The bosses of the country's biggest banks are expected to be hauled before the royal commission in November.
Fairfax Media understands that Commonwealth Bank's Matt Comyn, ANZ Bank's Shayne Elliott, Westpac's Brian Hartzer and National Australia Bank's Andrew Thorburn will all face questioning at the commission.
The bank boss grilling comes as the royal commission confirmed it would be sticking to the original timeline of issuing an interim report in September despite criticism the inquiry has not delved deep enough into poor behaviour in the industry, and offers by the Turnbull government to extend proceedings beyond the year-long time frame originally stipulated by Canberra.
The CEOs are expected to appear at the seventh round of hearings between November 19 and November 30 where the royal commission will examine the policy questions arising from the first six rounds.
Sources said the banks were already starting to prepare their respective chiefs for the examinations.
However, the bosses are not expected to face the hardline questioning from counsel assisting Kenneth Hayne that their junior executives have experienced at earlier hearings. It is understood the focus will be on bank policy.
The royal commission announced on Friday it would hold two additional rounds of hearings before delivering a final report in February next year.
Insurance will be the focus of the sixth round of hearings which will be held in Melbourne between September 10 and September 21.
Life insurance is expected to be a key focus of the hearings. A series of reports in 2016, including a joint Fairfax Media and Four Corners expose in 2016 on the Commonwealth Bank's former insurance arm CommInsure, revealed a litany of poor practices in the sector including terminally ill patients being refused payouts and doctor shopping.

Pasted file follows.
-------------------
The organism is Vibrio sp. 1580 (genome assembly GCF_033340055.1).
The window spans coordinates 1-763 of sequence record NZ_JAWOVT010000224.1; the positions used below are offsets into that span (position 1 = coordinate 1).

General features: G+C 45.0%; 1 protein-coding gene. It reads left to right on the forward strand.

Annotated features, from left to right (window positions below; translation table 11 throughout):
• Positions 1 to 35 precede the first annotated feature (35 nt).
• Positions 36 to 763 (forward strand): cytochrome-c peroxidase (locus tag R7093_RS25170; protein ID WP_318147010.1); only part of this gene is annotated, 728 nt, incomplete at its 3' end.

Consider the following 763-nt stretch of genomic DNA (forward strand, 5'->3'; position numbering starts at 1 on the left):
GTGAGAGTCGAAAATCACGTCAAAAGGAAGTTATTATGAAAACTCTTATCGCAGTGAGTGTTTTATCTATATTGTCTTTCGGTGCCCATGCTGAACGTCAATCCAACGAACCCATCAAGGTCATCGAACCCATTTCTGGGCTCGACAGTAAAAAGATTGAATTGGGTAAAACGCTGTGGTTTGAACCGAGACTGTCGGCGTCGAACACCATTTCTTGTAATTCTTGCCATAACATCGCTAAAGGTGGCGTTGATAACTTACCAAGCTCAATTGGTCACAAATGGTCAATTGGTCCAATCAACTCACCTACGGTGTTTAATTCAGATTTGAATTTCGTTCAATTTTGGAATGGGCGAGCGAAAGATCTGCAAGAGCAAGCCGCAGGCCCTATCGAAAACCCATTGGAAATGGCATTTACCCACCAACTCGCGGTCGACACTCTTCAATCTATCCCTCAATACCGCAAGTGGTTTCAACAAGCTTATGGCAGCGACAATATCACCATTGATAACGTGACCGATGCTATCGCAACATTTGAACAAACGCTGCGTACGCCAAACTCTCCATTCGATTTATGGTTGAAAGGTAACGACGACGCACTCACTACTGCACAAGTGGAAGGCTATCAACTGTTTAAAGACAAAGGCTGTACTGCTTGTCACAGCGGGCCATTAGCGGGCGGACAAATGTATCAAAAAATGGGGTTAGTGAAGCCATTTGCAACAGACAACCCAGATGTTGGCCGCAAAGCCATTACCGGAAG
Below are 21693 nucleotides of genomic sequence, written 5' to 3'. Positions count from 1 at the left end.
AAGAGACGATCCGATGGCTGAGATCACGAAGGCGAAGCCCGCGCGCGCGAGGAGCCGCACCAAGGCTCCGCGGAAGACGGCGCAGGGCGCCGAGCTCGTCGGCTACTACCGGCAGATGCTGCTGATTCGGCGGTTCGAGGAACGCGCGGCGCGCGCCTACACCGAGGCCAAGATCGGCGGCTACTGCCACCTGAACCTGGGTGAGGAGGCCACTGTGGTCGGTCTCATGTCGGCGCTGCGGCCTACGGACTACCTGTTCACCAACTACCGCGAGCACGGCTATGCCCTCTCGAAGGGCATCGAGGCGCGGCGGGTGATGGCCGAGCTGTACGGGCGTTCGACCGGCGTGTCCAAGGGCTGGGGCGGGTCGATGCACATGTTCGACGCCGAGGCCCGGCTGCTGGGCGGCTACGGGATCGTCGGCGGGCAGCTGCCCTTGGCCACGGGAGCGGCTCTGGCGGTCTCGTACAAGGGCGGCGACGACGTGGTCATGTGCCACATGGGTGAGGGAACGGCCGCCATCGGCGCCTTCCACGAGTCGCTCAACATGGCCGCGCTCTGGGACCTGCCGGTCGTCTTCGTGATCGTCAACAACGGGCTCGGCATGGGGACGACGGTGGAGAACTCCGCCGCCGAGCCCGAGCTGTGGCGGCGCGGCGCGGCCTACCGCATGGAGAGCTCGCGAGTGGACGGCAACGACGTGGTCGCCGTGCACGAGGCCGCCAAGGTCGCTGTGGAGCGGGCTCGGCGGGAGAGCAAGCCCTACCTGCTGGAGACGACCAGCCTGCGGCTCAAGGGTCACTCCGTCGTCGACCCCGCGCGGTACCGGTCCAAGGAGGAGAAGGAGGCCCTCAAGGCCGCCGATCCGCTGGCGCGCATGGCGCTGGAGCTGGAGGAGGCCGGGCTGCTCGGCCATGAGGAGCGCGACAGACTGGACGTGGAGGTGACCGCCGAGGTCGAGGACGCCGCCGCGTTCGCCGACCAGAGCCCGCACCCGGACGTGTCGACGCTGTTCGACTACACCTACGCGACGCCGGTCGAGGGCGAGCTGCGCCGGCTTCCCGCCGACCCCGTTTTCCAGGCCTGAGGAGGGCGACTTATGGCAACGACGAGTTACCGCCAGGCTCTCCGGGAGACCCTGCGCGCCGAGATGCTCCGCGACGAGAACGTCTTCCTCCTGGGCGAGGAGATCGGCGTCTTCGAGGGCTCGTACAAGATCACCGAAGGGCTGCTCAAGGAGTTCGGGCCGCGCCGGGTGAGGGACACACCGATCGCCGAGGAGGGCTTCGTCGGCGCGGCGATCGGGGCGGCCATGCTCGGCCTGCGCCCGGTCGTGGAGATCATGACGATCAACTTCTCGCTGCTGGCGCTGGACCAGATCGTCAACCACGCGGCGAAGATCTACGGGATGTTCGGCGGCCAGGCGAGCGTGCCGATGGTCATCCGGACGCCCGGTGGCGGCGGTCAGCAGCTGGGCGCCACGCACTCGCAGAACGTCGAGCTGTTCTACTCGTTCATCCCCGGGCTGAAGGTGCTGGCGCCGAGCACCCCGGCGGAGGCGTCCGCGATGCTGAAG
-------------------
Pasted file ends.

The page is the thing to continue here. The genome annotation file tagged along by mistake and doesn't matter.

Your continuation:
The superannuation sector, including the retail funds owned by the big banks and union-backed industry super funds, are already gearing up for the fifth round of hearings which begin on August 6.
Commissioner Hayne also confirmed on Friday that he intends submit an interim report to the Governor-General Peter Cosgrove by September 30.
The interim report will only cover the first four rounds of hearings and focus on policy related issues.
In a statement released on Friday, the royal commission said the interim report will not cover superannuation and insurance.
Public submissions will be turned off at the end of round six.
By the end of round six, the royal commission will have heard 69 days of evidence regarding misconduct across the entire financial services sector in Australia.
By comparision the Trade Union Royal Commission sat for 189 days or the royal commission into Victoria's Black Saturday fire which ran for 155 days.